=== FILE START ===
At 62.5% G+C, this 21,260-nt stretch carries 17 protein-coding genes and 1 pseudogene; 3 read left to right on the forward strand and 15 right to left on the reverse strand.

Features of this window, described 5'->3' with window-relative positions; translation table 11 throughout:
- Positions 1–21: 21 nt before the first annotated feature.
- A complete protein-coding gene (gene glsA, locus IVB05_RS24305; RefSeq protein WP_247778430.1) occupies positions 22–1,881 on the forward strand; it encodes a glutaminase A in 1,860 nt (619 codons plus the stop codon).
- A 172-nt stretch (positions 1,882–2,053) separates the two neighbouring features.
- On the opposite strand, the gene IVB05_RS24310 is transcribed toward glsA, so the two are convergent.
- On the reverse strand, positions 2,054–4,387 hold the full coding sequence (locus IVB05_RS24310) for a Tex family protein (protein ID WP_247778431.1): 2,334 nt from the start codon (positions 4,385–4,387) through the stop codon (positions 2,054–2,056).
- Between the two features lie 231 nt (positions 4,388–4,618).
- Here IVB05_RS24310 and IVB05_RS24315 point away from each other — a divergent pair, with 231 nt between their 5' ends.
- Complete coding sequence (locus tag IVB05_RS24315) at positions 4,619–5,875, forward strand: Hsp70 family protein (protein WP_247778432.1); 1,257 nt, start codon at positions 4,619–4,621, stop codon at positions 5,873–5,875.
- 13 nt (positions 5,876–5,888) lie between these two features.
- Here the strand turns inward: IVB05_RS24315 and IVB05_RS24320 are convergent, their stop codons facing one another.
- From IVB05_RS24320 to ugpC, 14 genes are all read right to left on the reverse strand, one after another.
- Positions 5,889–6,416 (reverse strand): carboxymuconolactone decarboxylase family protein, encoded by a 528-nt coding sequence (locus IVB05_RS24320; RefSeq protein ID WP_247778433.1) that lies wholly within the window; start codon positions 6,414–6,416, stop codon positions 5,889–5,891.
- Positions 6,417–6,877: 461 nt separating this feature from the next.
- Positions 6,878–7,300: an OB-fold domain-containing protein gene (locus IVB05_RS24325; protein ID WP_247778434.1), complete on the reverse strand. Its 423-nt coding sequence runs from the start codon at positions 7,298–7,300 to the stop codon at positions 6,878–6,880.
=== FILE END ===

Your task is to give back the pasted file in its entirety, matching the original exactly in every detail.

At 62.5% G+C, this 21,260-nt stretch carries 17 protein-coding genes and 1 pseudogene; 3 read left to right on the forward strand and 15 right to left on the reverse strand.

Features of this window, described 5'->3' with window-relative positions; translation table 11 throughout:
- Positions 1–21: 21 nt before the first annotated feature.
- A complete protein-coding gene (gene glsA, locus IVB05_RS24305; RefSeq protein WP_247778430.1) occupies positions 22–1,881 on the forward strand; it encodes a glutaminase A in 1,860 nt (619 codons plus the stop codon).
- A 172-nt stretch (positions 1,882–2,053) separates the two neighbouring features.
- On the opposite strand, the gene IVB05_RS24310 is transcribed toward glsA, so the two are convergent.
- On the reverse strand, positions 2,054–4,387 hold the full coding sequence (locus IVB05_RS24310) for a Tex family protein (protein ID WP_247778431.1): 2,334 nt from the start codon (positions 4,385–4,387) through the stop codon (positions 2,054–2,056).
- Between the two features lie 231 nt (positions 4,388–4,618).
- Here IVB05_RS24310 and IVB05_RS24315 point away from each other — a divergent pair, with 231 nt between their 5' ends.
- Complete coding sequence (locus tag IVB05_RS24315) at positions 4,619–5,875, forward strand: Hsp70 family protein (protein WP_247778432.1); 1,257 nt, start codon at positions 4,619–4,621, stop codon at positions 5,873–5,875.
- 13 nt (positions 5,876–5,888) lie between these two features.
- Here the strand turns inward: IVB05_RS24315 and IVB05_RS24320 are convergent, their stop codons facing one another.
- From IVB05_RS24320 to ugpC, 14 genes are all read right to left on the reverse strand, one after another.
- Positions 5,889–6,416 (reverse strand): carboxymuconolactone decarboxylase family protein, encoded by a 528-nt coding sequence (locus IVB05_RS24320; RefSeq protein ID WP_247778433.1) that lies wholly within the window; start codon positions 6,414–6,416, stop codon positions 5,889–5,891.
- Positions 6,417–6,877: 461 nt separating this feature from the next.
- Positions 6,878–7,300: an OB-fold domain-containing protein gene (locus IVB05_RS24325; protein ID WP_247778434.1), complete on the reverse strand. Its 423-nt coding sequence runs from the start codon at positions 7,298–7,300 to the stop codon at positions 6,878–6,880.